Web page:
Invite Me Not

not-invited

(pic courtesy: http://www.stevelaube.com)

I do admit that I did sulk about not getting invited to a friend’s wedding a few months ago of which I was sure I would. I even knew I was returning to the town that very evening and was planning in my head how I would reach from the airport to the wedding venue just in time! Well, the invitation never came.

And that is when the whole definition of friendship crumbled. So this friend was a friend in a different sense altogether, nevertheless a friend. We didn’t go to school or college together or even worked together. We met through a common friend and over the years kept in touch through phone calls and later on as Facebook took over, the calls got replaced by commenting on Facebook posts, pictures and status messages. We were still friends, weren’t we?

So I wondered for a long time what stopped her from inviting me? Was it a way to imply-hey buddy, you are just a virtual friend now and there is no place for you in my real world? Were we even friends really I think now. There is no other explanation. And the whole thing on Facebook doing ‘awww’ and ‘we should meet’ is so farcical!

However, the good that came out of all this was that I began to appreciate two other almost non-existent virtual friends (of which I have just met one only once) who invited me for their weddings many years ago. I didn’t attend them and never thought it was such a big deal…then! I don’t remember even apologising for not attending them!

Rejection makes you open your eyes and I am glad this one did. I hope to look at all the invitations avidly now going forward.

And if I am on the other side of the court, playing hostess, I will pay attention to my real-turned-virtual friends and send them invitations too. No more, to invite or not to invite dilemma!

(p.s. I am not sulking any longer!)

Friends and money

quotes-friendship-and-money_11574-5

Money is the root cause of all evil, the saying goes.  Evil being an abstract term attracts many things on its list depending on one’s perception of evil. Is it not the root cause of all luxury too and who doesn’t want a piece of luxury? This blog is not about luxury though but something that is more precious than it (and I know I am sounding a moralist)- friendship. Money and friendship do not go hand in hand. I have seen a beautiful group of friends break-up over money and never to be reunited again, despite my efforts. (Un)fortunately, I have retained most of my friends and money has never been the cause. Perhaps because I’ve never had enough to lend it to anyone and never had less to borrow from others. (I can still rely on my amazing set of parents and a ‘Good Samaritan’ who know that my freelancing is more of a  hobby than a regular source of income and they continue to support me.)

So yes, that means I have more to offer in kind than in cash.  Therefore, lending money becomes almost impossible for me. I am glad I was still able to extract a meager amount of money for my friend many years ago who must be then in a dire need to ask me despite knowing my situation. He even returned the money as soon as he was able to and best of all, we continue to remain good friends till date. But honestly, as far as I remember there was a slight sense of discomfort then. I wanted to help him and I was glad I was able to and somewhere at the back of my head was a thought lingering in my head as to should I ask him when he would be returning the money or would it sound rude.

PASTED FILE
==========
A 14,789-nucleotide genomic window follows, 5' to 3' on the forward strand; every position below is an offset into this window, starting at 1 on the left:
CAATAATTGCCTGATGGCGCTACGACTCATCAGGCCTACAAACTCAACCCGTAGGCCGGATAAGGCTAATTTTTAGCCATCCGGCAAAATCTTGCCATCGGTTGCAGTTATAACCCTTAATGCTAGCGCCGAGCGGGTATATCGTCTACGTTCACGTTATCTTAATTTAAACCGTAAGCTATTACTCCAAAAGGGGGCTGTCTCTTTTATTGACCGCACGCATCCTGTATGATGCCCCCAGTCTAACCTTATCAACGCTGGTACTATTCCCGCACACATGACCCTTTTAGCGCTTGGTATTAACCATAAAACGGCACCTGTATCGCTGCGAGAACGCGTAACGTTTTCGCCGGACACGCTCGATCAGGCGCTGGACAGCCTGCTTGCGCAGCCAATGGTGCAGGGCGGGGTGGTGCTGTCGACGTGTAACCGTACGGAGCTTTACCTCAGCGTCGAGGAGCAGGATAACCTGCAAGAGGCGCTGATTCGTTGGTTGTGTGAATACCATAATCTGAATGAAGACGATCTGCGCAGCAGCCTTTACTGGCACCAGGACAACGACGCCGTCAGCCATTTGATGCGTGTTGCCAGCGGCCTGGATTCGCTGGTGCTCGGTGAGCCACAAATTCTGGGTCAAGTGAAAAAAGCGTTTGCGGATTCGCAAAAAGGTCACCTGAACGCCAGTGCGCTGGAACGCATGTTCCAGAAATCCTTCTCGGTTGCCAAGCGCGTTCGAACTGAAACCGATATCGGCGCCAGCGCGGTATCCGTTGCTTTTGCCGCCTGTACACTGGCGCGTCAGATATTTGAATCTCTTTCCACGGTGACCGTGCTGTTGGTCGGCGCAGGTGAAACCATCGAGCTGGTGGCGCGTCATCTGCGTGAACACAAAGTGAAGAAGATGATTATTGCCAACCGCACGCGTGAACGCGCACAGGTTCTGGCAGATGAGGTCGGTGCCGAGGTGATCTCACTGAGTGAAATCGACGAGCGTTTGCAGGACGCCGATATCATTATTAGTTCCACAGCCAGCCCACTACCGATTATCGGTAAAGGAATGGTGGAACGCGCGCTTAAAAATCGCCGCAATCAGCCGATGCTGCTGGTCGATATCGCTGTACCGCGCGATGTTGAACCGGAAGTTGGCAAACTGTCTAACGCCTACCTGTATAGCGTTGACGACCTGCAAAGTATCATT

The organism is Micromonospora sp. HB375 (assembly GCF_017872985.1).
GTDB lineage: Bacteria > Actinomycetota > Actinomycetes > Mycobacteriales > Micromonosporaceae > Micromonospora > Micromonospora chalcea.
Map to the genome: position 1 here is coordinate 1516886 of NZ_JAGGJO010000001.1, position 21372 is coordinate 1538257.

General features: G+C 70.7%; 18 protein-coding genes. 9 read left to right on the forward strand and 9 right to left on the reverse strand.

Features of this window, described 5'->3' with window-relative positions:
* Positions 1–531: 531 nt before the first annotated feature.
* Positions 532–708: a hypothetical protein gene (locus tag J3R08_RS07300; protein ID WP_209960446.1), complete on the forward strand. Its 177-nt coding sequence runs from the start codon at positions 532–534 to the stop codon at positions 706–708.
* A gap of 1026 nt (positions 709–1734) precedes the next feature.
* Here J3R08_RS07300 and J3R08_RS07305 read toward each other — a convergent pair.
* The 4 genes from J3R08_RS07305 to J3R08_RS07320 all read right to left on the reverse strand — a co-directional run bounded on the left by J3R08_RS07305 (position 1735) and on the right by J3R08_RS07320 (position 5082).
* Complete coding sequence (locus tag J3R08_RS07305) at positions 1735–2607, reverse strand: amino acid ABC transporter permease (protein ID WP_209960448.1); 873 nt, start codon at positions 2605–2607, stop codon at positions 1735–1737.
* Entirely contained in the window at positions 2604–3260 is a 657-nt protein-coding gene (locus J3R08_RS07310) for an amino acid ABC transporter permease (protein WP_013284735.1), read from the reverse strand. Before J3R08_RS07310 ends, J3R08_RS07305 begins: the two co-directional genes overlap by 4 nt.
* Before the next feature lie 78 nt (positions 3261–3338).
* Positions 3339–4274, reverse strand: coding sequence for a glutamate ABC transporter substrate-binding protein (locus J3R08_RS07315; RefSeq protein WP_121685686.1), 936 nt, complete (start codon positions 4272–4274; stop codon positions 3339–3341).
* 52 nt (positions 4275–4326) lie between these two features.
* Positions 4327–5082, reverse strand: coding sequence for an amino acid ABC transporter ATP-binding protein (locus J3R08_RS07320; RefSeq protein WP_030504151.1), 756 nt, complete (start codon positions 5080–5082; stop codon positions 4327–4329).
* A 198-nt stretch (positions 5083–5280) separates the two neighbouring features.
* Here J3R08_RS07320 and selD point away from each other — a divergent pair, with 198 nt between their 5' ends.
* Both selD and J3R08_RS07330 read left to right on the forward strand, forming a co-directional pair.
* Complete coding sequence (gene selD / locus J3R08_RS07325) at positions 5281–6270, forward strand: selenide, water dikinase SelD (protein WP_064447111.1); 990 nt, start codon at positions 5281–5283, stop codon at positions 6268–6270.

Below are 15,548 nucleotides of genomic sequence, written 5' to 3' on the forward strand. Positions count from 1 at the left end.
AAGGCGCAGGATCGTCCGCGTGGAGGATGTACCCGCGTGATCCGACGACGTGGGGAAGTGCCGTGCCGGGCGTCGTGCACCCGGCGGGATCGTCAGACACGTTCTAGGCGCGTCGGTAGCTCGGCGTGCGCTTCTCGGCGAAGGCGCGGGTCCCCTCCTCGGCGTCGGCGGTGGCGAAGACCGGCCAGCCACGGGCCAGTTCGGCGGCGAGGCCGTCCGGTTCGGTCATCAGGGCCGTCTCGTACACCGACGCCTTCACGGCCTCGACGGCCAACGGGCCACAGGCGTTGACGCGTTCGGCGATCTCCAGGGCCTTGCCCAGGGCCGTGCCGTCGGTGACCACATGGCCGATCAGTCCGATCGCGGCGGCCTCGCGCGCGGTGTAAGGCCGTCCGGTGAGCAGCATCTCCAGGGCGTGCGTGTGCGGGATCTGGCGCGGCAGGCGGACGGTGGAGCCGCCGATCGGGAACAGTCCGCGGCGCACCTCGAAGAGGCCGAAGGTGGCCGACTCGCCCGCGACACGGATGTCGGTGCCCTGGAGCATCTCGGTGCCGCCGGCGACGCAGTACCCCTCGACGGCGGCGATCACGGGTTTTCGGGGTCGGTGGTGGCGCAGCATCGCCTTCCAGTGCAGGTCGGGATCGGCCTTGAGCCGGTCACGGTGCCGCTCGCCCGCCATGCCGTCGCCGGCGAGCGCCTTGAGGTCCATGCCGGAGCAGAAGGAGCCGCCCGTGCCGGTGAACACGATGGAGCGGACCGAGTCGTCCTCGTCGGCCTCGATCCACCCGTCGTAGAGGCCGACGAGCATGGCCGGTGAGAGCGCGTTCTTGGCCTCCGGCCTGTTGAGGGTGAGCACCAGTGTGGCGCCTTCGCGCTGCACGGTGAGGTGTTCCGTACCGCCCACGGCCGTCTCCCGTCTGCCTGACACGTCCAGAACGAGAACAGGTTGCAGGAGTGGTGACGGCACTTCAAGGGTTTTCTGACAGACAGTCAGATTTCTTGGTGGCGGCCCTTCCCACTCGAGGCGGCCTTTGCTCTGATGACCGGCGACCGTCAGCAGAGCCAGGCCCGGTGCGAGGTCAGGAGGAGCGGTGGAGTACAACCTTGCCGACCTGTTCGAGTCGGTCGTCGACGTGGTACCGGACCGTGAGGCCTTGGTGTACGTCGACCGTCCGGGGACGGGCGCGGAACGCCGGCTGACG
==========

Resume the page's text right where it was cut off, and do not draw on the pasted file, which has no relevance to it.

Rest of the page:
A somewhat similar situation arose a few weeks ago, after all these years, with another very good friend of mine. Only this time there was a twist. The friend was smart enough to know that I really couldn’t loosen my purse strings there would be no point in asking me, however the friend wanted to check if my ‘Good Samaritan’ could help. This pushed me even in a graver dilemma. Here it was not me being asked from (where again saying No would not have been an easier task) but I had to do the asking for the friend from another friend. I was the chosen mediator. Could they both not do the talking on their own (since they also happen to know each other?) Would it be a source of embarrassment for both the parties and hence they included me? I never asked my friend.

But this was a sticky situation to be in. I was neither the borrower nor the lender and they both happened to be my good friends. How could I advocate on behalf of one and not the other? Yes, the borrower is always the vulnerable party but being a lender, even a friendly one, is not easy too.

I tried my ‘be cool’ policy, and casually talked of this ‘urgent’ business with my Good Samaritan- the lender friend. The lender-friend chose to be ‘quiet’ and that’s what I replied to my borrower-friend.

If only he had said a direct No,, I would have felt better, my friend said, rather than choosing to be quiet. Perhaps choosing to be quiet was the best option, implying a No anyway, for my lender-friend. I do not see them in the same old terms again despite my borrower-friend making it clear that a yes or a no would have no impact on their friendship. I see another friendship, not a great one though, being crossed out. No group Whatsapp forward messages being exchanged in future.

But then, I wonder if you are in dire need of just anything, including money, wouldn’t you anyway seek help from your friends (after having asked family members or perhaps even before them)? My friend did end up taking help from a bank but then banks are never your first options with a huge interest rate, are they?

Dilemma, eh?